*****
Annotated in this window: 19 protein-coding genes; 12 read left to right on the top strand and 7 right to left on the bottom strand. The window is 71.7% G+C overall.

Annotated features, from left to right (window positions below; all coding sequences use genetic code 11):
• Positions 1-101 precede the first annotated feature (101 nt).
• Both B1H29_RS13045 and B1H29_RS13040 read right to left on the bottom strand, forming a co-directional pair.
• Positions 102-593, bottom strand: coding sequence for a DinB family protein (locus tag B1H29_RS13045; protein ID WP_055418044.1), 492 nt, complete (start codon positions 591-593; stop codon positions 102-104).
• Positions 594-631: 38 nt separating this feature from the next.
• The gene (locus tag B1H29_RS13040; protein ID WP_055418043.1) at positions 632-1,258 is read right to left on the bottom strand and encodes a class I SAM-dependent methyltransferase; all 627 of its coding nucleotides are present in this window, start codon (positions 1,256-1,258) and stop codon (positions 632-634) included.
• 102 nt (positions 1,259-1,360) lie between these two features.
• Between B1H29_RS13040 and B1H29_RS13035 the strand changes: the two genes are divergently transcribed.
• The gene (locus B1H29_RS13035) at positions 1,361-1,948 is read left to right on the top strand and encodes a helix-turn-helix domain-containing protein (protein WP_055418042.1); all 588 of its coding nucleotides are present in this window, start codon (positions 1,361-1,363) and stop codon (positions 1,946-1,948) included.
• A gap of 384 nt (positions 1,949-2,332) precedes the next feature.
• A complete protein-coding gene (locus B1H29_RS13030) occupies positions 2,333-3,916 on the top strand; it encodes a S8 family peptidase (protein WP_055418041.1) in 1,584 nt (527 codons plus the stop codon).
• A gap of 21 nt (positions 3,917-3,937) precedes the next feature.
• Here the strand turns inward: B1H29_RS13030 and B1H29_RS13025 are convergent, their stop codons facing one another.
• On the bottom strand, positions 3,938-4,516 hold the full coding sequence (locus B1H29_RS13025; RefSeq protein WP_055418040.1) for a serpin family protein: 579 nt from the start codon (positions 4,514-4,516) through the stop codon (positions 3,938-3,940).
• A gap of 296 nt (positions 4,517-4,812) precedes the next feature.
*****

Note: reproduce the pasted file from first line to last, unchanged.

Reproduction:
Annotated in this window: 19 protein-coding genes; 12 read left to right on the top strand and 7 right to left on the bottom strand. The window is 71.7% G+C overall.

Annotated features, from left to right (window positions below; all coding sequences use genetic code 11):
• Positions 1-101 precede the first annotated feature (101 nt).
• Both B1H29_RS13045 and B1H29_RS13040 read right to left on the bottom strand, forming a co-directional pair.
• Positions 102-593, bottom strand: coding sequence for a DinB family protein (locus tag B1H29_RS13045; protein ID WP_055418044.1), 492 nt, complete (start codon positions 591-593; stop codon positions 102-104).
• Positions 594-631: 38 nt separating this feature from the next.
• The gene (locus tag B1H29_RS13040; protein ID WP_055418043.1) at positions 632-1,258 is read right to left on the bottom strand and encodes a class I SAM-dependent methyltransferase; all 627 of its coding nucleotides are present in this window, start codon (positions 1,256-1,258) and stop codon (positions 632-634) included.
• 102 nt (positions 1,259-1,360) lie between these two features.
• Between B1H29_RS13040 and B1H29_RS13035 the strand changes: the two genes are divergently transcribed.
• The gene (locus B1H29_RS13035) at positions 1,361-1,948 is read left to right on the top strand and encodes a helix-turn-helix domain-containing protein (protein WP_055418042.1); all 588 of its coding nucleotides are present in this window, start codon (positions 1,361-1,363) and stop codon (positions 1,946-1,948) included.
• A gap of 384 nt (positions 1,949-2,332) precedes the next feature.
• A complete protein-coding gene (locus B1H29_RS13030) occupies positions 2,333-3,916 on the top strand; it encodes a S8 family peptidase (protein WP_055418041.1) in 1,584 nt (527 codons plus the stop codon).
• A gap of 21 nt (positions 3,917-3,937) precedes the next feature.
• Here the strand turns inward: B1H29_RS13030 and B1H29_RS13025 are convergent, their stop codons facing one another.
• On the bottom strand, positions 3,938-4,516 hold the full coding sequence (locus B1H29_RS13025; RefSeq protein WP_055418040.1) for a serpin family protein: 579 nt from the start codon (positions 4,514-4,516) through the stop codon (positions 3,938-3,940).
• A gap of 296 nt (positions 4,517-4,812) precedes the next feature.